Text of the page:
Original publication: September 2018
Author: PROTRANS – Marcin Wołek
Short link to this post: http://bit.ly/2O4veal
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This overview of the transport and tourism sectors in Poland was prepared to provide information for the mission of the Committee on Transport and Tourism to the country in September 2018.

Introduction

Transport and Tourism in Poland

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Poland covers an area of 312 679 km² and has 38.4 million inhabitants. The country’s eastern border is an external border of the European Union. It borders on the Russian Federation in the north-east, Lithuania, Belarus, and Ukraine in the east, Slovakia and the Czech Republic in the south, and Germany in the west. The urbanisation rate of Poland is 60.1 %[1]. In 2017, the gross domestic product (GDP) of Poland (at current prices) amounted to PLN 1 982 billion (EUR 465.6 billion[2]), corresponding to an increase of 4.6 % on the previous year. Poland is now a frontrunner among EU countries as regards the rate of economic development. Between 1990 and 2015, the GDP per capita of Poland increased more than sevenfold (x 7.3) – from USD 1 731 (at then current prices) to USD 12 500.

In 2017, the Polish economy ranked eighth in the EU and 24th in the world[3]. The rate of recorded unemployment amounted to 5.9 % in June 2018, the most favourable figure since 1990[4]. In 2017, Polish exports of goods amounted to EUR 206.6 billion, the figure for imports being EUR 206 billion. The main markets to which Polish goods are exported include Germany, the Czech Republic, the UK, France and Italy. For imports, Poland’s main partners include Germany, China, Russia, Italy and France.

 

Poland is divided into 16 administrative provinces (voivodeships), which are demographically and economically diverse. The outright leader is Mazowieckie Province, which includes the capital, Warsaw. Other metropolises located in regions with a strong and diversified economy include Kraków, Łódź, Wrocław, Poznań and the Gdańsk-Gdynia-Sopot tri-city. Moreover, the more advanced provinces are characterised by more diversified economic structure, greater availability of public transport, more substantial resources and more significant human capital, leading to a higher level of investment attractiveness. The provinces with lower economic potential are located on the country’s periphery. The province which accounts for the largest share (over one fifth) of national GDP is Mazowieckie.

Share of regions in GDP [%] and GDP per capita [blue font, in PLN] in 2015Podkarpackie Province covers an area of 17 846 km². To the east, the province is bordered by Ukraine, to the south by Slovakia. At both of these frontiers there are border crossings for rail and road transport (local or transit). Podkarpackie Province is populated by 2.13 million people and is thus the ninth most populous province. Only 41.2 % of its inhabitants are city dwellers, which makes it one of the least urbanised parts of Poland. For years, however, Podkarpackie has ranked highest of the country’s provinces for life expectancy.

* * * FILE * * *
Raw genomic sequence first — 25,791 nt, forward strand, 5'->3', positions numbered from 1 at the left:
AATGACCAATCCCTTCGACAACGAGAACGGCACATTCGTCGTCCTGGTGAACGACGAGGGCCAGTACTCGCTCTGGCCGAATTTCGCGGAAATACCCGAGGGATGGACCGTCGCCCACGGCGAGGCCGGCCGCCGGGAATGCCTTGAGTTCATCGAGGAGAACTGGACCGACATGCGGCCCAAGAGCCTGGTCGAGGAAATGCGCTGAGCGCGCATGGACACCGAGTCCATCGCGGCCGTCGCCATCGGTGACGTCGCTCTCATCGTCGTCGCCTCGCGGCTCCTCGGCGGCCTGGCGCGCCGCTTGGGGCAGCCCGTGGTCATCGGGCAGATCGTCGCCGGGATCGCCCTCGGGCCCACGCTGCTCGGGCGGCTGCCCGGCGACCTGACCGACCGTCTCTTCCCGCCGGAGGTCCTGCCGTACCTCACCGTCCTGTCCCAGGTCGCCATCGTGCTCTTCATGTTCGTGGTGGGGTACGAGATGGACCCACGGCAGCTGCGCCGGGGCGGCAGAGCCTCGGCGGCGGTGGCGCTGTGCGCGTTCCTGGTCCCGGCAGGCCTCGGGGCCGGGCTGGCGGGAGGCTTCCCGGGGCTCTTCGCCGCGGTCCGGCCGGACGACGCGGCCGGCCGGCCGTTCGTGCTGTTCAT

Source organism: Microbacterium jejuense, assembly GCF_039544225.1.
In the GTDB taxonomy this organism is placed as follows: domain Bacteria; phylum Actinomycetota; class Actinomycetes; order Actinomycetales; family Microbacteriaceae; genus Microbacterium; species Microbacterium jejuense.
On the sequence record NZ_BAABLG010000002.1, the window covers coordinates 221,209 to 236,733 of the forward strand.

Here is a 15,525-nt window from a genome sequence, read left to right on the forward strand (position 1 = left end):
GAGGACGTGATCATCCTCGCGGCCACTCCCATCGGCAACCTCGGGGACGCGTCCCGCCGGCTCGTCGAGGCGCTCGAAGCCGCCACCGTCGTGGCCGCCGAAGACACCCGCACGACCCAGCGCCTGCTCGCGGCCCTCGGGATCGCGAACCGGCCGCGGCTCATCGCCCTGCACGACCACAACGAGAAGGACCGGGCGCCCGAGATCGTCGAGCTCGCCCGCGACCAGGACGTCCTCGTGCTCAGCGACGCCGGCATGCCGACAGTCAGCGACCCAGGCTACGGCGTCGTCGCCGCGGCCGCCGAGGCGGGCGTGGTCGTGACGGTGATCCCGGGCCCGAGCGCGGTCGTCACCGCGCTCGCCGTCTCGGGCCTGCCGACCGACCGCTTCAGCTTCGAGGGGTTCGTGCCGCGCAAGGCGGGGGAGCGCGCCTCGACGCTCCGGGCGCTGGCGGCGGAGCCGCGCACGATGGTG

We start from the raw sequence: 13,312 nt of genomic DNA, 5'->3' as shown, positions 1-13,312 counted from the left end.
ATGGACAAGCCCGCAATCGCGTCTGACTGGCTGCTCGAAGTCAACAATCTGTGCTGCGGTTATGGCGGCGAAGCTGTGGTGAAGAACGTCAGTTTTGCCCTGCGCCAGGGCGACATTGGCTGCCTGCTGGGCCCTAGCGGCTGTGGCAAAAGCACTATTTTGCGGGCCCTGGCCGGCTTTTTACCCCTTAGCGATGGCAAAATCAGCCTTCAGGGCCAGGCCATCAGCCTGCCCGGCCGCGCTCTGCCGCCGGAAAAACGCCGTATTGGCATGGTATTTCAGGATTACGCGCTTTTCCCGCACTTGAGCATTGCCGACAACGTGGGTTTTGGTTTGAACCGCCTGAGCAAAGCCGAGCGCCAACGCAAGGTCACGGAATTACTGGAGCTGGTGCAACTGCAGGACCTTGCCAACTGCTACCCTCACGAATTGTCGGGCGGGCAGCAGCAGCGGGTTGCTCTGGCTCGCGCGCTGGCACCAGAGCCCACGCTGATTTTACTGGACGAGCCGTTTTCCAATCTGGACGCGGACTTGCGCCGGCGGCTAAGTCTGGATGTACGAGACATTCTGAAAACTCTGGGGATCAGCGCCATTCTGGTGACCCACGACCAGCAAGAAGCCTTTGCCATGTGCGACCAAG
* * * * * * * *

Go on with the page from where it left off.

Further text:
The capital of Podkarpackie Province is Rzeszów, with nearly 200 000 inhabitants. The province includes 51 cities, four of them with over 50 000 inhabitants (Rzeszów, Przemyśl, Stalowa Wola and Mielec). The province’s GDP per capita stands at 48 % of the EU-28 average[5]. In the fourth quarter of 2017 unemployment stood at 7.3 %[6].

The transport network of Podkarpackie Province includes the A4 motorway, two expressways (S19 and S74), 13 railway lines and one international airport, Rzeszów-Jasionka (part of TEN-T).

General Information on Transport

In Poland, road transport plays a dominant role for both passengers and freight. This share is higher in passenger transport where cars, buses and coaches had a cumulative 92.7% market share in 2016. In case of freight, rail achieved over 14% of market share in the same year, while the share of inland waterways was marginal.

Figure 1: Transport freight and passenger modal split, 2016

In Poland, final energy consumption of transport has risen by 38% (from 12.5 Mtoe in 2005 to 17.2 Mtoe in2015)[8]. The country’s share of energy from renewable sources in gross final consumption of energy reached 11.8% in 2015 (16.7% for EU-28) but the share of renewable energy sources in Polish transport is comparable to the EU-28 average (6.4% for Poland and 6.7% for EU-28 in 2015)[9].

[1]     Polish General Statistical Office (GUS) – www.stat.gov.pl, accessed: 13.07.2018.
[2]     Eurostat – GDP and main components, accessed: 13.07.2018.
[3]     International Monetary Fund – www.imf.org, accessed: 13.07.2018.
[4]     Polish General Statistical Office (GUS) – www.stat.gov.pl, accessed: 13.07.2018.
[5]     Eurostat – Regional GDP per capita in the EU in 2013, May 2015.
[6]     Statistical Office in Rzeszów – Report on the socio-economic situation of Podkarpackie Voivodeship in 2017, 2018, p. 9.
[7] Eurostat – Goods transport by land by country.
[8]     Eurostat Statistical Books – Energy, transport and environment indicators, 2017, p. 56.
[9]     Eurostat Statistical Books – Energy, transport and environment indicators, 2017, pp. 68-72.

Link to the full briefing: http://bit.ly/617-496

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